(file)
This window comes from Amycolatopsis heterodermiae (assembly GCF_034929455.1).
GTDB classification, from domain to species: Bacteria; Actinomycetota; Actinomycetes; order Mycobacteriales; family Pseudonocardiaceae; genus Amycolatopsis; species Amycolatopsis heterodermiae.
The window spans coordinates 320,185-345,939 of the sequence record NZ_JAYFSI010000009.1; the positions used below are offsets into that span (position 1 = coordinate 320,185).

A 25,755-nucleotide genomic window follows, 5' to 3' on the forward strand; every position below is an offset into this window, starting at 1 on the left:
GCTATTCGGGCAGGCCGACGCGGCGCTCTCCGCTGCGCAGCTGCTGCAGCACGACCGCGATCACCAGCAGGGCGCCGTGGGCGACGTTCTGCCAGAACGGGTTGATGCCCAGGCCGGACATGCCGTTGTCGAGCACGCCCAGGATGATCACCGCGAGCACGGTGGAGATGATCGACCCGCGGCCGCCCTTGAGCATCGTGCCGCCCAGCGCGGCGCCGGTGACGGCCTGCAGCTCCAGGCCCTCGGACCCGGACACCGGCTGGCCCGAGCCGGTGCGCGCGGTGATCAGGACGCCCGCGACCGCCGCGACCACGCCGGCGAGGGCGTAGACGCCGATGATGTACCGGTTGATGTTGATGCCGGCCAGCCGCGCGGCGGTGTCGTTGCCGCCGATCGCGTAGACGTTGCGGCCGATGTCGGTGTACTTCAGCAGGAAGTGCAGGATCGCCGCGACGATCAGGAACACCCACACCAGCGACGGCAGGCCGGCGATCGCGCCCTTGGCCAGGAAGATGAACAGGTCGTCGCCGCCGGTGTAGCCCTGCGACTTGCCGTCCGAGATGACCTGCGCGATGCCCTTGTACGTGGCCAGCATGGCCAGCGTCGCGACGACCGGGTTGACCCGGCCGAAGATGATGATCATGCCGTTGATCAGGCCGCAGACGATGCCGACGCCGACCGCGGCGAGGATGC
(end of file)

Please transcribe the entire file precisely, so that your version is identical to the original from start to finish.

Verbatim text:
This window comes from Amycolatopsis heterodermiae (assembly GCF_034929455.1).
GTDB classification, from domain to species: Bacteria; Actinomycetota; Actinomycetes; order Mycobacteriales; family Pseudonocardiaceae; genus Amycolatopsis; species Amycolatopsis heterodermiae.
The window spans coordinates 320,185-345,939 of the sequence record NZ_JAYFSI010000009.1; the positions used below are offsets into that span (position 1 = coordinate 320,185).

A 25,755-nucleotide genomic window follows, 5' to 3' on the forward strand; every position below is an offset into this window, starting at 1 on the left:
GCTATTCGGGCAGGCCGACGCGGCGCTCTCCGCTGCGCAGCTGCTGCAGCACGACCGCGATCACCAGCAGGGCGCCGTGGGCGACGTTCTGCCAGAACGGGTTGATGCCCAGGCCGGACATGCCGTTGTCGAGCACGCCCAGGATGATCACCGCGAGCACGGTGGAGATGATCGACCCGCGGCCGCCCTTGAGCATCGTGCCGCCCAGCGCGGCGCCGGTGACGGCCTGCAGCTCCAGGCCCTCGGACCCGGACACCGGCTGGCCCGAGCCGGTGCGCGCGGTGATCAGGACGCCCGCGACCGCCGCGACCACGCCGGCGAGGGCGTAGACGCCGATGATGTACCGGTTGATGTTGATGCCGGCCAGCCGCGCGGCGGTGTCGTTGCCGCCGATCGCGTAGACGTTGCGGCCGATGTCGGTGTACTTCAGCAGGAAGTGCAGGATCGCCGCGACGATCAGGAACACCCACACCAGCGACGGCAGGCCGGCGATCGCGCCCTTGGCCAGGAAGATGAACAGGTCGTCGCCGCCGGTGTAGCCCTGCGACTTGCCGTCCGAGATGACCTGCGCGATGCCCTTGTACGTGGCCAGCATGGCCAGCGTCGCGACGACCGGGTTGACCCGGCCGAAGATGATGATCATGCCGTTGATCAGGCCGCAGACGATGCCGACGCCGACCGCGGCGAGGATGC